From a contemporary press report
Theodore M. Gilliland, 79, a retired Navy commander who was a senior research engineer with Johns Hopkins University's Applied Physics Laboratory from 1966 to 1984, died of cancer July 25, 2001, at his home in Arlington, Virginia.
Commander Gilliland, a native of Pennsylvania, graduated from the U.S. Naval Academy at Annapolis in 1943 and served as a surface officer in both the Atlantic and Pacific oceans during World War II. He spent much of his Navy career as an ordnance officer and served on destroyers, cruisers and carriers. His last assignment before retiring in 1966 was with the Bureau of Naval Weapons.
At the Applied Physics Lab, he also had served as executive secretary of a joint Defense Department-NASA propulsion team. After retiring from the laboratory, he volunteered for such organizations as Virginia Hospital Center-Arlington and at Great Falls with the National Park Service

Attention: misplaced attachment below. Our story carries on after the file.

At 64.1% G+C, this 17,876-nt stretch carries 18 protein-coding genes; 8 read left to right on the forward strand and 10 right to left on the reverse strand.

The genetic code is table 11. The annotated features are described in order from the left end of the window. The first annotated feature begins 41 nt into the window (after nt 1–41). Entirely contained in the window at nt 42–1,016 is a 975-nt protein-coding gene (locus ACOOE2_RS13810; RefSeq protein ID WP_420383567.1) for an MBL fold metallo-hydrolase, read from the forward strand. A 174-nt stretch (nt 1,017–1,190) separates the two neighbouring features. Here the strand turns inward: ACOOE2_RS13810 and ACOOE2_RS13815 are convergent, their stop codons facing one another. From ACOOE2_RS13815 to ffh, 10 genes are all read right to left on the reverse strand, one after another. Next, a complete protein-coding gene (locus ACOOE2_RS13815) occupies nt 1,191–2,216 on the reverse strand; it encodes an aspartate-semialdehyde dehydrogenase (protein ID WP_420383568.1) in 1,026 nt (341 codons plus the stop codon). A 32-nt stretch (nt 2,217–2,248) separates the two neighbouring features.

His hobbies included golf and fishing.
His wife of 52 years, Frances Elizabeth Gilliland, died in 1998. A daughter, Penelope Dee Gilliland, died in 1984.
Survivors include a son, Francis Kim Gilliland of Amherst, N.H.; and two grandsons.
GILLILAND, THEODORE McELHONE
On Wednesday, July 25, 2001 of Arlington, VA. Devoted husband of 52 years to the late Frances E. Gilliland; loving father of Francis and the late Penny Gilliland; father-in-law of Judith Gilliland; grandfather of Win and Donny Gilliland, all of Amherst, NH. A Memorial Service will be held at 11 a.m. on August 22, 2001 at Ft. Myer Old Post Chapel. Full Military Honors will follow with inurnment in the Arlington National Cemetery Columbarium.
Read our general and most popular articles
Michael Robert Patterson was born in Arlington and is the son of a former officer of the US Army. So it was no wonder that sooner or later his interests drew him to American history and especially to American military history. Many of his articles can be found on renowned portals like the New York Times, Washingtonpost or Wikipedia.
Reviewed by: Michael Howard